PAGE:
Being a growth-oriented woman in business means to be inherently vulnerable. The tendency towards self-doubt, or imposter syndrome, is much higher for women in business, than men. Something that holds women back, or stops them from proceeding with their business idea completely, is their limiting beliefs.
These statistics, from a 2020 KPMG study, confirm what many women feel, but often don’t talk about.
- 75% of executive women report having personally experienced imposter syndrome at certain points in their career
- 74% of executive women believe that their male counterparts do not experience feelings of self-doubt as much as female leaders do
- 81% believe they put more pressure on themselves not to fail than men do
What is a Limiting Belief?
A limiting belief is an unconscious thought or opinion that one believes to be the complete truth, when in reality it’s a defense mechanism to avoid negative emotions. It’s your minds way of protecting you from emotions such as anxiety or sadness. A limiting belief comes into our mind when we face an event that brings up memories of something that hurt us in the past. As you can imagine, limiting beliefs have a negative affect on us and will stop us from moving forward with an idea, or from growing professionally or personally.
How can you manage your limiting beliefs? We’ll share three helpful tips for facing your limiting beliefs and flipping them around to work in your favor. They won’t know what hit ‘em!
“Embrace what you don’t know, especially in the beginning, because what you don’t know can become your greatest asset. It ensures that you will absolutely be doing things different from everybody else.”
~ Sara Blakely, American Entrepreneur and ‘Spanx’ Founder
Facing Your Limiting Beliefs
1. Change Your Relationship with Your Limiting Beliefs
The goal is not to outrun our self-doubt, or our limiting beliefs, but to embrace them. When we are called and compelled for the next adventure, or next level of growth for our business, we need to acknowledge that these thoughts are a normal part of the process. It’s within our relationship with our limiting beliefs where we find our power, not in eliminating them.
Debbie Ford, whose work has greatly influenced Thrive Virtual Founder Sacha Sterling, wrote a book called “The Dark Side of the Light Chasers”. Debbie discusses traveling inward to your darkest self, in order to bring out the light. This book is on Sacha’s top five list as a highly recommended read.
“I have written eleven books, but each time I think, ‘uh oh, they’re going to find out now. I’ve run a game on everybody, and they’re going to find me out’.”
~ Maya Angelou, American Poet, Memoirist, and Civil Rights Activist
2. Turn Comparison Around to Really See Yourself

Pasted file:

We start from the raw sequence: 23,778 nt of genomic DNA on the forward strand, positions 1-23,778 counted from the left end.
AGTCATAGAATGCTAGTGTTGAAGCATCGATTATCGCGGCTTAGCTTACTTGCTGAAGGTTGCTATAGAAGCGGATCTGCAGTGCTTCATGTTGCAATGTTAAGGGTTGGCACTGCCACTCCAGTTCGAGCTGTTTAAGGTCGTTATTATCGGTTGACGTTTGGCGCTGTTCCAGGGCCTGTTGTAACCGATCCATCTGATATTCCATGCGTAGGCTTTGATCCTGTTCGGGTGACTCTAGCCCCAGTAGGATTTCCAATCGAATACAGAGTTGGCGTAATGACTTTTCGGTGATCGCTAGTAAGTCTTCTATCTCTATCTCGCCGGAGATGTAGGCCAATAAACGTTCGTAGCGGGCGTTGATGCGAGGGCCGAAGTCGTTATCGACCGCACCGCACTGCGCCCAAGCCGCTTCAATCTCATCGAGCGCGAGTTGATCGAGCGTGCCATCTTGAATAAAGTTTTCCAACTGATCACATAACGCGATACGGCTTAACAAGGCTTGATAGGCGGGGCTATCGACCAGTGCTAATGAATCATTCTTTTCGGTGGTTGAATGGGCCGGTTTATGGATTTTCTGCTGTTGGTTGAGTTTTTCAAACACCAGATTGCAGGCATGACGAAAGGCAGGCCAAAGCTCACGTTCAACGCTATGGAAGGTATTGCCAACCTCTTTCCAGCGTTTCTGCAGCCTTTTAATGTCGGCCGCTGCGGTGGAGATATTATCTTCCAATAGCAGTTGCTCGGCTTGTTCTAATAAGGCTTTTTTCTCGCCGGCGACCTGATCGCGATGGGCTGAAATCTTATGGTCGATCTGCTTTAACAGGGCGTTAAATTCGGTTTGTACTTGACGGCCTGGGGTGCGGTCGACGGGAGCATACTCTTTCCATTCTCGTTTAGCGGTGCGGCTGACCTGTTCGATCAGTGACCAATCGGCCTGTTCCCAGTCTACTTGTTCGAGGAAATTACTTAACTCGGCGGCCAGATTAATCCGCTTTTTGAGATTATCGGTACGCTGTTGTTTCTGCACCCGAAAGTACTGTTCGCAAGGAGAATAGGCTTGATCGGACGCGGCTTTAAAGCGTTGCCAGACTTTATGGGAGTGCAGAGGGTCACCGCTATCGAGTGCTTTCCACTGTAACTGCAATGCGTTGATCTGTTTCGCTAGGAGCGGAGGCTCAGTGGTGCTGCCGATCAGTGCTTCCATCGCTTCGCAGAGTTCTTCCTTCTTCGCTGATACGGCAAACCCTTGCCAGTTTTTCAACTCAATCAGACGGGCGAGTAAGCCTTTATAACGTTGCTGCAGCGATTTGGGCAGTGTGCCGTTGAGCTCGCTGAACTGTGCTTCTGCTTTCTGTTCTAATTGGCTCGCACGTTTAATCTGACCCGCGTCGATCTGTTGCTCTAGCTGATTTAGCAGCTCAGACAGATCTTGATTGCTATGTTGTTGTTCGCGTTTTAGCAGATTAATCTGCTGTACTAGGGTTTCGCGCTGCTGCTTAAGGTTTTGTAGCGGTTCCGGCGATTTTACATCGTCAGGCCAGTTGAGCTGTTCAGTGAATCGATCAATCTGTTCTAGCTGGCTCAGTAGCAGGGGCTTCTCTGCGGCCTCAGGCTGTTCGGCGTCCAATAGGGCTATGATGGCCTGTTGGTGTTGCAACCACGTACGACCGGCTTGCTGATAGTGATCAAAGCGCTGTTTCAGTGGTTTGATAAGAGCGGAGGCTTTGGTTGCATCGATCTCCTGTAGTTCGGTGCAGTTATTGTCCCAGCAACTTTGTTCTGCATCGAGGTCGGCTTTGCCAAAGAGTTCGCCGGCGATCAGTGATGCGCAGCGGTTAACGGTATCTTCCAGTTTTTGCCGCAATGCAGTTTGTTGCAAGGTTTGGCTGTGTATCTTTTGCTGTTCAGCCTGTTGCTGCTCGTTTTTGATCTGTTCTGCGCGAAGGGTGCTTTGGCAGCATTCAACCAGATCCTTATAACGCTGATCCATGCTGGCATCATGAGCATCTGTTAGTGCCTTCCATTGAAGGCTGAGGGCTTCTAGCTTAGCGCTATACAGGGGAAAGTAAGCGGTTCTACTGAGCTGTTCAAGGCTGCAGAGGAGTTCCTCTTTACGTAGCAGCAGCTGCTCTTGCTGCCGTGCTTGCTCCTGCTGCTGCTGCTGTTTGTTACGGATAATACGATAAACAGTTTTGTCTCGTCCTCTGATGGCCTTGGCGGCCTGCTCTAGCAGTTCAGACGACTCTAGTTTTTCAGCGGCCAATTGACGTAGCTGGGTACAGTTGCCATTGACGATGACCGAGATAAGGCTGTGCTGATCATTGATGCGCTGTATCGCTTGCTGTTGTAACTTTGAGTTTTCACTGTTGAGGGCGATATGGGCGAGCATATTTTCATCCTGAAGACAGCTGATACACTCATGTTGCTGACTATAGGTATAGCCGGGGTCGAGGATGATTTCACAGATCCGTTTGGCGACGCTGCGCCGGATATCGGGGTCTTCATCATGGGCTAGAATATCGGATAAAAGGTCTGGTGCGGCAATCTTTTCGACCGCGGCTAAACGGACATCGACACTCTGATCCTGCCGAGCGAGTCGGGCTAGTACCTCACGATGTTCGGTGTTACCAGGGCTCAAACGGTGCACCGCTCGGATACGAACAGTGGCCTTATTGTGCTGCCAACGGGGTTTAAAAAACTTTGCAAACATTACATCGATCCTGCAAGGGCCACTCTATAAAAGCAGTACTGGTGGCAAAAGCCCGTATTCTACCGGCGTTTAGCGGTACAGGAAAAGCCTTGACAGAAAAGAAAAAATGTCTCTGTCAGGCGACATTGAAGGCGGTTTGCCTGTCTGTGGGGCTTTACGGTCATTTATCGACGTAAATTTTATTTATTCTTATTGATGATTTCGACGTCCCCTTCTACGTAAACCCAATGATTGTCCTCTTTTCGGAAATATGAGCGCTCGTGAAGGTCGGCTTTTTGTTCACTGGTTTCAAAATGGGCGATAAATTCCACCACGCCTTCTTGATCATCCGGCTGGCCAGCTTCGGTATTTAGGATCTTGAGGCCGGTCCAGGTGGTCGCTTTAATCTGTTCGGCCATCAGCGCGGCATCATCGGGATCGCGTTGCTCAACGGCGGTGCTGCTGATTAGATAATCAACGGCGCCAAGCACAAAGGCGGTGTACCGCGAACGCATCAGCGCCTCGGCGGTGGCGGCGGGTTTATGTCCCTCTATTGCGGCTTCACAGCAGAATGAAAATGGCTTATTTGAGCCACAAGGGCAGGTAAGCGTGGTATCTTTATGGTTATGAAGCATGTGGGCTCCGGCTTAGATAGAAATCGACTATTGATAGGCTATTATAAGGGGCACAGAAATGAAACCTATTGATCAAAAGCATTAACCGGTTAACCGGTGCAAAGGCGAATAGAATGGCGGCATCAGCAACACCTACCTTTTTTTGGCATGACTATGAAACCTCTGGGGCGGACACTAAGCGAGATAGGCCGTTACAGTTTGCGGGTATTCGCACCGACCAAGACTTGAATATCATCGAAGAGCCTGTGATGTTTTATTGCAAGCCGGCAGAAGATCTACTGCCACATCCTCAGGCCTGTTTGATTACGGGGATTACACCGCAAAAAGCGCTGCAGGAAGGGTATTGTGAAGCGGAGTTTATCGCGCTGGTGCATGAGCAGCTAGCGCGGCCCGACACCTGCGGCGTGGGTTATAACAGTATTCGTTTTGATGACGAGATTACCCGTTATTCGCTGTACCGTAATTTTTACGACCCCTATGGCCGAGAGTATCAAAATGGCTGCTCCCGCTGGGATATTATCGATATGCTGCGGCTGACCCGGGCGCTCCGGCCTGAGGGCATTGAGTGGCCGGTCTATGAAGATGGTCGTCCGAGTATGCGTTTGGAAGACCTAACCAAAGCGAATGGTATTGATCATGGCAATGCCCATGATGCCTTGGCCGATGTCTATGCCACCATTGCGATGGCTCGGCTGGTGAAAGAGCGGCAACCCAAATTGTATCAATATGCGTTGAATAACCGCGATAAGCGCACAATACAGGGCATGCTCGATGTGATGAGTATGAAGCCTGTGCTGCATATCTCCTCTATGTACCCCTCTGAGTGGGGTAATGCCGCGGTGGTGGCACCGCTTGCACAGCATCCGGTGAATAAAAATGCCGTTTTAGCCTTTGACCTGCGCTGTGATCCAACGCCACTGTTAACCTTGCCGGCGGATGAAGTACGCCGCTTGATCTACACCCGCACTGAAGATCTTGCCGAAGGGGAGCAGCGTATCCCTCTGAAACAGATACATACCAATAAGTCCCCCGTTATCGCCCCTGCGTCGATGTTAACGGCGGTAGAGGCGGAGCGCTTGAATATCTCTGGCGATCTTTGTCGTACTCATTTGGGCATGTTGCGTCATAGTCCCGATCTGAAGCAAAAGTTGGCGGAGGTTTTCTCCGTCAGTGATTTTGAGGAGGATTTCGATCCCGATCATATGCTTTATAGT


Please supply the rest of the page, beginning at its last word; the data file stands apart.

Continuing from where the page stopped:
One of the concepts Debbie Ford touches on is the importance of not comparing ourselves to other women. She has a different way we can view admiration.
“To recognize a quality that we appreciate in another inherently means that we possess that quality as well.”
~ Debbie Ford, Author, ‘The Dark Side of the Light Chasers’
Instead of comparing yourself to others and beating yourself up when you see someone else succeeding, or possessing the qualities you want for yourself, instead, use it as a mirror of possibility and celebration. Flip your thoughts around. There is hidden potential waiting inside of your limiting belief. Turn your belief of scarcity, or your thoughts about lacking something, around to be a mirror of yourself. See it as a celebration of abundance. There’s more than enough for all of us to be in our power.
“There are still days when I wake up feeling like a fraud, not sure I should be where I am.”
~ Sheryl Sandberg, Facebook COO, and Author of ‘Lean In’
3. Your Limiting Belief is Your Ally
As growth-oriented women we are often competitive. Not so much with others, but with ourselves! So, what if we could use our limiting beliefs to help create inner competition and urgency? They can become a benchmark that we’re able to track our progress against.
A common limiting belief makes us ask, “Can I really charge for my services?”, or “Will someone really pay for what I want to charge for this?” It’s coming from an emotional place of: “I’m afraid”, “What will people think of me?”, and, “What if they reject me?”
“When I won the Oscar, I thought it was a fluke. I thought everybody would find out, and they’d take it back. They’d come to my house, knocking on the door, “Excuse me, we meant to give that to someone else. That was going to Meryl Streep.”
~ Jodie Foster, Actress, Director, Producer
But our fear minimizes with every step forward that we take. Then we’re able to track progress against ourselves and ultimately we can create proof of concept. You want to create a success track where the limiting belief no longer has control or power over you. But you do acknowledge that it’s there. Then we can really own being worthy, confident, and successful. You acknowledge it, then turn it around and use it to track your own progress as the belief minimizes. Take that, limiting belief!
“The greatest act of courage is to be and to own all of who you are – without apology, without excuses, without masks to cover the truth of who you are.”
~ Debbie Ford